Aeolian transport rates were measured for three sands: a quartz sand (relative density 2.68, sphericity 0.73), a shelly sand (relative density 2.64, sphericity 0.59, carbonate content 67%), and granular aluminium oxide (relative density 3.95, sphericity 0.67). Low sphericity depresses the transport rate, particularly at high wind speeds; high density also does so but the effect is more marked at low transporting wind speeds.
The sand of low sphericity undergoes longer saltations than the other materials, but is dislodged less frequently than they are and is transported less freely in a given wind. Of the more spherical materials, the denser was the least effective at extracting energy from the wind for grain transport in the range of our experiments. Both of the more spherical materials showed evidence of a fairly sudden transition of transport behaviour at modest wind speed. It is inferred that this marks the transfer of the function of grain dislodgement from direct wind action to inter-granular collision. The transition did not occur in experiments on the material of lower sphericity.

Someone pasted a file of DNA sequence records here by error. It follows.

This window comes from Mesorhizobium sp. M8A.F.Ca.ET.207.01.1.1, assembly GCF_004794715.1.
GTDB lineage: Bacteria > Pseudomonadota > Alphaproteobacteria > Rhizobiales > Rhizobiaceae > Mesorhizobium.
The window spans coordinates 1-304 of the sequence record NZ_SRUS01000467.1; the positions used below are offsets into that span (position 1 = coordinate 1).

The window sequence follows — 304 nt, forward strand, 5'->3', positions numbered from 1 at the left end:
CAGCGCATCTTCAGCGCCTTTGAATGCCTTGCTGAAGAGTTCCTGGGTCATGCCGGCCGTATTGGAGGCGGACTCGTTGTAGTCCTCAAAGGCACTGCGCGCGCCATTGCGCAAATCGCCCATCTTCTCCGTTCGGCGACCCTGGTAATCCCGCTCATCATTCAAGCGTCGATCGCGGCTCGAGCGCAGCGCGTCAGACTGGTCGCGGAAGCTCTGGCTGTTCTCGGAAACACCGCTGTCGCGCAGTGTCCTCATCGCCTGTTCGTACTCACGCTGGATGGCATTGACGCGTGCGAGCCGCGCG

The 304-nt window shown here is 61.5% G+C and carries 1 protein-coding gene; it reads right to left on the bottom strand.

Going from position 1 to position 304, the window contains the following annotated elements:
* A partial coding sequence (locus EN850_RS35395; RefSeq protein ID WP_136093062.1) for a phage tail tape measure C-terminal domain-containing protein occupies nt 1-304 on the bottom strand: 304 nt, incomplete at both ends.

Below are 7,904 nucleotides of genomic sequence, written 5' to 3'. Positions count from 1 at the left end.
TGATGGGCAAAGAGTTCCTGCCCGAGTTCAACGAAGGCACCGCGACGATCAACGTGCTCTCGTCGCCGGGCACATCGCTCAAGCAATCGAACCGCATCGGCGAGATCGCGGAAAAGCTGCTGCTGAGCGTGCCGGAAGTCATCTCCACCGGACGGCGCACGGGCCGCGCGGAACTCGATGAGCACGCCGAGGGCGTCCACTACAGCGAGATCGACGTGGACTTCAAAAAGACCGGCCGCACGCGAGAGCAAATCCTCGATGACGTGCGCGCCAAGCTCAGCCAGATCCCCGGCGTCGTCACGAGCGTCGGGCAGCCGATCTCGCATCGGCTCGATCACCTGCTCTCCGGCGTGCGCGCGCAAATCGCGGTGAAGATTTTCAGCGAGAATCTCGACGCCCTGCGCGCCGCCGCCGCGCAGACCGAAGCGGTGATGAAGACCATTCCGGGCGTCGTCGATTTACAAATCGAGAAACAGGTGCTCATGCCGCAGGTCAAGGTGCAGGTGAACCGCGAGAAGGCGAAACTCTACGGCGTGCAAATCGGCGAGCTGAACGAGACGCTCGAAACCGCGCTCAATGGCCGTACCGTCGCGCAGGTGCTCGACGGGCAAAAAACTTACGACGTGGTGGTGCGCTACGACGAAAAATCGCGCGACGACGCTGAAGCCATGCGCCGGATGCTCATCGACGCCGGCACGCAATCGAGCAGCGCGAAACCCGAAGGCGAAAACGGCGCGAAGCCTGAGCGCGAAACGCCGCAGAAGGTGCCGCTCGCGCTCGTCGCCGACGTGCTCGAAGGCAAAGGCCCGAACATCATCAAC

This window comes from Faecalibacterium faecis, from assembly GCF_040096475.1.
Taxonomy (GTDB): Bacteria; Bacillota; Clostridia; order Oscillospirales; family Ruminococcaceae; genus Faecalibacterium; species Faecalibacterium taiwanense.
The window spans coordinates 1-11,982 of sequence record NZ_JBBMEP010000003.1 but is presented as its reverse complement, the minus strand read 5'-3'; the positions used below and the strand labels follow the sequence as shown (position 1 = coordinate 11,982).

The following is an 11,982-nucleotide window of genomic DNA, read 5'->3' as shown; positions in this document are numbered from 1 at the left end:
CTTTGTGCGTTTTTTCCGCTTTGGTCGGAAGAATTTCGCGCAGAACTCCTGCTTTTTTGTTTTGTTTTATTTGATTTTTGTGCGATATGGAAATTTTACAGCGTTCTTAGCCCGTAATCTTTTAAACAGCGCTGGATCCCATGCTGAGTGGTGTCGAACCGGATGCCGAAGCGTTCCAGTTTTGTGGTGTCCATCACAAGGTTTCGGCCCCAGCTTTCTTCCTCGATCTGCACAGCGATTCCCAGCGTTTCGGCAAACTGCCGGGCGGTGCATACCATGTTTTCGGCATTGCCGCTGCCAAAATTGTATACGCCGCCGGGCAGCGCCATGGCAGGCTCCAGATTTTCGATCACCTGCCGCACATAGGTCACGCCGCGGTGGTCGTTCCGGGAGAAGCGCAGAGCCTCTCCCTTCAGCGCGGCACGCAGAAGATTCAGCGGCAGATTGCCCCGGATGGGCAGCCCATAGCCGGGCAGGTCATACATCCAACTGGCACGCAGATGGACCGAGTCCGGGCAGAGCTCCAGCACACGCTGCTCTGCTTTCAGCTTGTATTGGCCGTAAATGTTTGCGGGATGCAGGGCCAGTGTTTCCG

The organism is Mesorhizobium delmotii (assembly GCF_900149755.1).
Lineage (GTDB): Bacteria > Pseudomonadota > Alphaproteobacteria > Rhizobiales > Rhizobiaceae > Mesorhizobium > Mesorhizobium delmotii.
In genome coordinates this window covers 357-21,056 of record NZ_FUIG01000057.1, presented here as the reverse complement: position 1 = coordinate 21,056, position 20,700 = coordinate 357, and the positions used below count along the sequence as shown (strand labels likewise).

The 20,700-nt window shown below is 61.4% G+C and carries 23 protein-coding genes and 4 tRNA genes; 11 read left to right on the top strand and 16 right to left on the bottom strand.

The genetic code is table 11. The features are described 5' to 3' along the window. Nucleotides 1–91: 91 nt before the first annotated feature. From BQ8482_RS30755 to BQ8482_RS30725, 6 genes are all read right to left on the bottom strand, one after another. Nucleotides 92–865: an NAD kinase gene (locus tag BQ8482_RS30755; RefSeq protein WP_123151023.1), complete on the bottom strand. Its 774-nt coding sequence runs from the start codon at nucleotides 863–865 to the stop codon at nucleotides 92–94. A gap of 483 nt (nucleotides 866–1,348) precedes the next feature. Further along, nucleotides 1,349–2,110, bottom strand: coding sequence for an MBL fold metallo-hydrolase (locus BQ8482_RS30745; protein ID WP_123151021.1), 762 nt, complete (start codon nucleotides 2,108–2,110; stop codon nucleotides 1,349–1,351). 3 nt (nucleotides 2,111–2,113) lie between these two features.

For a given transport rate, wind speed near the bed is highest for the grains of low sphericity (by a considerable margin) and lowest for the more compact quartz grains. Propensity for transport by wind is greatest for the quartz sand, less so for the heavy material and least for the material of low sphericity.